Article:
Tough new rules to prevent a repeat of the mortgage market collapse seen five years ago have been announced by the Financial Services Authority (FSA) today.
The FSA’s proposals outlined in its mortgage market review will instill new rules that will ensure borrowers are only lent money they can afford to repay to prevent a return to the irresponsible lending that caused the credit crisis of 2007/08.
Which? supports the new proposals but wants the regulator and government to do more to support people who are trapped on high mortgage rates – dubbed ‘mortgage prisoners’.
Greater focus on affordability for mortgage deals
Under the new rules, lenders will have to place a much greater focus on the affordability of any potential loan offered to borrowers. A borrower’s income will have to be verified in every new mortgage application.
This process will put an end to so called ‘fast-tracked’ and ‘self-certification’ mortgages, in which applicants provided basic details of their income without much inspection or verification.
Interest-only mortgages can be offered to anybody who shows they have a credible repayment strategy but relying on rising house prices will not be enough. All mortgage lenders will also have to take into account the impact that future interest rate rises may have on mortgage repayment costs.
Help for mortgage prisoners
A new proposal was announced by the FSA stating that lenders must not take advantage of a borrower who can’t get a mortgage elsewhere by treating them less favourably than other similar customers, for example, by offering them a worse interest rate or terms.
These borrowers – known as ‘mortgage prisoners’ because they do not have enough equity in their homes to get a better deal or can’t afford a new mortgage deal as their wages have stagnated – have been hit by increasing standard variable rates (SVRs) without being able to move to a new deal.
Research from Which? has found that more than 1.6 million people have been hit by increasing SVRs despite the Bank of England base rate remaining unchanged for more than three years, costing borrowers about £400m a year extra.
First-time buyers need more assistance
Although the FSA wants to tighten the rules on lending, it insisted that first-time buyers, typically with low deposits, should not be disenfranchised from buying a property using a mortgage.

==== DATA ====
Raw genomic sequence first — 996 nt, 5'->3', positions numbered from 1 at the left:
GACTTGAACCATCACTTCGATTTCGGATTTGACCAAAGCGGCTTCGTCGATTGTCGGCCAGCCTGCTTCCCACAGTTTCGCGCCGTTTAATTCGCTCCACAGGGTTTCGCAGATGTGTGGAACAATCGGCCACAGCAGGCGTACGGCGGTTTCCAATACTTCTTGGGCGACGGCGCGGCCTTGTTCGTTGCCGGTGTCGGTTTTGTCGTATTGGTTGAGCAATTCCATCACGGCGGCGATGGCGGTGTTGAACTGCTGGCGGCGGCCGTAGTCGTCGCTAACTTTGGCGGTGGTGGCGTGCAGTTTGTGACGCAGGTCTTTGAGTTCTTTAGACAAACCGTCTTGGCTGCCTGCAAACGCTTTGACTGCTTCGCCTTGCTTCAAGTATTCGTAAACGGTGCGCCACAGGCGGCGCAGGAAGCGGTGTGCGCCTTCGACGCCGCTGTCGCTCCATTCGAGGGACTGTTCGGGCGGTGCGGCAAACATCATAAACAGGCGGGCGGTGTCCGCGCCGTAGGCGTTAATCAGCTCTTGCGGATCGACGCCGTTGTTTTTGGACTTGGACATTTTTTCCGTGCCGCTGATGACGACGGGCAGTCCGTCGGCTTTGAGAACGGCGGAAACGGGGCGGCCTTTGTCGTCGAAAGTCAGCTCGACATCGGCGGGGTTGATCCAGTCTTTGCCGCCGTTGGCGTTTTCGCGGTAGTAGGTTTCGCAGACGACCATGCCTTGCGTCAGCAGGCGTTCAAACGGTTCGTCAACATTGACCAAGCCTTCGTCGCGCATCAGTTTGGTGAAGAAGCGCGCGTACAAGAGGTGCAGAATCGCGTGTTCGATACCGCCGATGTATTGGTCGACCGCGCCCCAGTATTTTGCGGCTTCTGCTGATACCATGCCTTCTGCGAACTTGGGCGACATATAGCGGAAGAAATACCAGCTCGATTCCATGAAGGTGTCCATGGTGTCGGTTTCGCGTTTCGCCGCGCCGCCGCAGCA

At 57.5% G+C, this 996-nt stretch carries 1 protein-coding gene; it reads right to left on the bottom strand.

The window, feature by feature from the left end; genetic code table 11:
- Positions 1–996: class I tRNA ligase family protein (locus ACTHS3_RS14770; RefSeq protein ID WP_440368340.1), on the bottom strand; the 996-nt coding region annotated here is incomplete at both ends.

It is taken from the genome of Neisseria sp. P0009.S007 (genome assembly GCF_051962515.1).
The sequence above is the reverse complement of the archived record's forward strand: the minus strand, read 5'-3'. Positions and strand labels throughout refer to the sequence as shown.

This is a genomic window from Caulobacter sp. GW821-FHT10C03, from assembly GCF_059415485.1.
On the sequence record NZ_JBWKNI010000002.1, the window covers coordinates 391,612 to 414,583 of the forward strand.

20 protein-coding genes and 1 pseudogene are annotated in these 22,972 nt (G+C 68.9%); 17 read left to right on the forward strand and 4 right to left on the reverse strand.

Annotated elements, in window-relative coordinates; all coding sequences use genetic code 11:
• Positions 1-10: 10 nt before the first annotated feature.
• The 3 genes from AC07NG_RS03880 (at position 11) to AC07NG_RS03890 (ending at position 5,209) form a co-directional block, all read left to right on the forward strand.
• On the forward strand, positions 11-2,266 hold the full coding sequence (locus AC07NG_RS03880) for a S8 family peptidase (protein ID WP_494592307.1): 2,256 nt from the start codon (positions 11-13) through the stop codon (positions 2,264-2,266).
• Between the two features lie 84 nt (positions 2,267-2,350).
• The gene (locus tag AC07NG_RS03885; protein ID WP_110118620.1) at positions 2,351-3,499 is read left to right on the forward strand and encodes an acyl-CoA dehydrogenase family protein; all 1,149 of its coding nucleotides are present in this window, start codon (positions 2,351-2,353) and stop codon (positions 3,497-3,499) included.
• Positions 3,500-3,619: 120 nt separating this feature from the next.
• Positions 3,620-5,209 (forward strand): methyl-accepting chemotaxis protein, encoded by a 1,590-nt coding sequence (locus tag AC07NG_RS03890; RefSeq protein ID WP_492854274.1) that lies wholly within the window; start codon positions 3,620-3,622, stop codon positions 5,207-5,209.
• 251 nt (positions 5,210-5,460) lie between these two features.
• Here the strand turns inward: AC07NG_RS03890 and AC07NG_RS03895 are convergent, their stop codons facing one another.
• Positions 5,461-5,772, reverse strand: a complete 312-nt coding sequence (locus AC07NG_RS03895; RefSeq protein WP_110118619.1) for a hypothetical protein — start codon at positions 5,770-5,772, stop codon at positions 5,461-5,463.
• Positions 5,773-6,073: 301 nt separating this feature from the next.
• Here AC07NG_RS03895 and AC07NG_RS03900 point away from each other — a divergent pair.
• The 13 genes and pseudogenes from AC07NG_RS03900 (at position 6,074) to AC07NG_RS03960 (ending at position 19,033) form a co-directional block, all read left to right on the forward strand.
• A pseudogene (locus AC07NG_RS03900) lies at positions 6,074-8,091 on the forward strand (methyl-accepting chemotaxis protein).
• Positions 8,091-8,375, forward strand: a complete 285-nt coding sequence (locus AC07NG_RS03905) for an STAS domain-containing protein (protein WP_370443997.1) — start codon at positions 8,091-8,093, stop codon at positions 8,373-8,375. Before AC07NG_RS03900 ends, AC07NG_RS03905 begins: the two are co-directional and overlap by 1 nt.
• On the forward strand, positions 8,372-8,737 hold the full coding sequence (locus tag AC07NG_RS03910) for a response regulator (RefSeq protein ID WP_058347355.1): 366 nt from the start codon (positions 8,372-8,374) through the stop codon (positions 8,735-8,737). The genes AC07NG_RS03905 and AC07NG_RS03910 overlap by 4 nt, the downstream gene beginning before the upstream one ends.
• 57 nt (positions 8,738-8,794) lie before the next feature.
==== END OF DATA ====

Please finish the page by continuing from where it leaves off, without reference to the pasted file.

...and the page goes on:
Which? does not want a return to the days of irresponsible lending but would welcome a wider range of deals including more deals at high loan-to-value ratios.
Shocking irresponsibility laid bare
Additional data published by the FSA paints a damning picture of the mortgage market in the years leading up to the credit crisis of 2007/08 and the problems that borrowers are now facing.
- At the peak of the market (2007/2009), over half of all mortgages were granted without proper income checks.
- As a result of lenders already tightening up borrowing criteria, up to 45% of borrowers who have taken out a mortgage since 2005 could be mortgage prisoners.
- Some 10% of people who borrowed between 2005 and 2011 could be in negative equity, including over 20% of first-time buyers.
- Around 41% of all loans secured on homes are currently on an interest-only basis.
Major change needed in the mortgage market
Peter Vicary-Smith, chief executive of Which?, said: ‘Proposals for banks to conduct an affordability test will hopefully prevent a return to the irresponsible lending of the past. But it’s disgraceful that banks encouraged so many people to borrow more than they could afford without proper checks. The banks have a responsibility to help these people who are now struggling through no fault of their own.
‘The housing market is failing not just one but two generations of consumers, with many mortgage prisoners trapped with their current lender and young people excluded from the housing market altogether.
‘Transitional rules to protect mortgage prisoners are a good start but the regulator needs to go much further to make sure banks are fair to hard pressed borrowers trapped on standard variable rates and exposed to rising mortgage payments.
‘More than 1.6 million people have been hit by increasing SVRs despite the Bank of England base rate remaining unchanged for more than three years. The banks must pass on lower borrowing costs from the government’s Funding for Lending scheme.’